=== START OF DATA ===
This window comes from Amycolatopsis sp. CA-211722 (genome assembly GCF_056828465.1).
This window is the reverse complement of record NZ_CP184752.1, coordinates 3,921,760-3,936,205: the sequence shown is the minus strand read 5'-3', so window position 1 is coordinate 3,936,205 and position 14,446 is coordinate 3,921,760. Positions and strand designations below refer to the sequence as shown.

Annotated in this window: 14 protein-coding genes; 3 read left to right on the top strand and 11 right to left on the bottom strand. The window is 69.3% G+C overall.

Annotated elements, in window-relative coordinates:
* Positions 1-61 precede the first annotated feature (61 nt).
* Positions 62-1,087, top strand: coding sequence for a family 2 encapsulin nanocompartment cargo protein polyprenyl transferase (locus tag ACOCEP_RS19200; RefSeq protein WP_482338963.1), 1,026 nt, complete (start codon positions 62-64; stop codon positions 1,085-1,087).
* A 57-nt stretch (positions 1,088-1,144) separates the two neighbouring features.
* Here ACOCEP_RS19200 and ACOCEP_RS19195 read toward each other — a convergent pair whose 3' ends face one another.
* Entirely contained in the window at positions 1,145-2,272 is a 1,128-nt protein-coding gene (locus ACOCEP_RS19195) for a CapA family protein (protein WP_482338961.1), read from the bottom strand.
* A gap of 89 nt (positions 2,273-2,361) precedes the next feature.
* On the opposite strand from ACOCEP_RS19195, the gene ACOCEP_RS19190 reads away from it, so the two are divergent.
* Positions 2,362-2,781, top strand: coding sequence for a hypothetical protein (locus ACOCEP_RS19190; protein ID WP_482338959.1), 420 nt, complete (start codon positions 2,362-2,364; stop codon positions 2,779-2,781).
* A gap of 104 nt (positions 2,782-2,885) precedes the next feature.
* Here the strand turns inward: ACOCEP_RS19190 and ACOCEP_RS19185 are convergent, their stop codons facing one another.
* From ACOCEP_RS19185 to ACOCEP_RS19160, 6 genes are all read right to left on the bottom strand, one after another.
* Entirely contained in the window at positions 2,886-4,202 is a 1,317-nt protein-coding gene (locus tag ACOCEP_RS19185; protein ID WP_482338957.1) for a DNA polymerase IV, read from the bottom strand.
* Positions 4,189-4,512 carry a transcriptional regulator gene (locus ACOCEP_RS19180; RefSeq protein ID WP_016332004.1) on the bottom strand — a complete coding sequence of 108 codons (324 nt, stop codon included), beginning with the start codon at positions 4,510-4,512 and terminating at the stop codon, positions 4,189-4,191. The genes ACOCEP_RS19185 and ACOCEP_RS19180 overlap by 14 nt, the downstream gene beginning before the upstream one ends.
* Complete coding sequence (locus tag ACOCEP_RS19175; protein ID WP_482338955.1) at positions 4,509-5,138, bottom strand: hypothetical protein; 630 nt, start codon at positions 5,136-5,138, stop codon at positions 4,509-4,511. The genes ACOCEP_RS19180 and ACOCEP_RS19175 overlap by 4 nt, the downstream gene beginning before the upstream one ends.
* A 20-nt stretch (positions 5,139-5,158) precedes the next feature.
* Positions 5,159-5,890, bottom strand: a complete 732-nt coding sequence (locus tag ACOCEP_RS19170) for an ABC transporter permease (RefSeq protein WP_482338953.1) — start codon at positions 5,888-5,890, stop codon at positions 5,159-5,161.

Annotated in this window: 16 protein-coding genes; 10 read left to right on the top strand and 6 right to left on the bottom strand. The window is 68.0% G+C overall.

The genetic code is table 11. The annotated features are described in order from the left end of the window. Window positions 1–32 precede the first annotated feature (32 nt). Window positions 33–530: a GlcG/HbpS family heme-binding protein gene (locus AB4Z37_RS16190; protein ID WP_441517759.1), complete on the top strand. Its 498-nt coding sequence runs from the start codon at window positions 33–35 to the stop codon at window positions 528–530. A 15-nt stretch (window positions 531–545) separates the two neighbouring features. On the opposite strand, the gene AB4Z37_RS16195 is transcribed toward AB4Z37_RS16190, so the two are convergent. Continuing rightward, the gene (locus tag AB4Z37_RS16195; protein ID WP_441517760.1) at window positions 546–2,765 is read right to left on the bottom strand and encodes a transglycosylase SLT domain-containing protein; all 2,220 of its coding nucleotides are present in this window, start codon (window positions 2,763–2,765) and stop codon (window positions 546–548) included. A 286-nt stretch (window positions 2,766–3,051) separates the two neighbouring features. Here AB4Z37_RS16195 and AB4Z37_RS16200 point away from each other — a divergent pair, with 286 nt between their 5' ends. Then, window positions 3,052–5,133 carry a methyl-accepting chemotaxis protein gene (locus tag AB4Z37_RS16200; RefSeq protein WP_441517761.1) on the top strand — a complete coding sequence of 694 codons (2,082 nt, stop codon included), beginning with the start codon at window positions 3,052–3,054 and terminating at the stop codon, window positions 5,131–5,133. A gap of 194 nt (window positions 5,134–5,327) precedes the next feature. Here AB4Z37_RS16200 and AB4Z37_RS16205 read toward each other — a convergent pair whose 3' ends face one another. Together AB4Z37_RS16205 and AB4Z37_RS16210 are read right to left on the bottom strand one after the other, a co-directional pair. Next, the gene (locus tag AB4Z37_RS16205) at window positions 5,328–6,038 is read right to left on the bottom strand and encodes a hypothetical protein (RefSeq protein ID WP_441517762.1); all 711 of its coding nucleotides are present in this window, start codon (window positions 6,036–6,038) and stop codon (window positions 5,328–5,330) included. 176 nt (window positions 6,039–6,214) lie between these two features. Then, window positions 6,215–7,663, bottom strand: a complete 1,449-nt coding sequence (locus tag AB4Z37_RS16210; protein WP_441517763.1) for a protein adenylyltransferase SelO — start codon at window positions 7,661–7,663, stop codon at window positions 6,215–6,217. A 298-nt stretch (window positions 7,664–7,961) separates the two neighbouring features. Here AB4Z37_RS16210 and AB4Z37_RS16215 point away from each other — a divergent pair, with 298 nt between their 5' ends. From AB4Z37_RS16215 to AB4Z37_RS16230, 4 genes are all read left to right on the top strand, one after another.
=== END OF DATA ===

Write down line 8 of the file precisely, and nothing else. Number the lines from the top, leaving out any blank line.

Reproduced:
* Here ACOCEP_RS19200 and ACOCEP_RS19195 read toward each other — a convergent pair whose 3' ends face one another.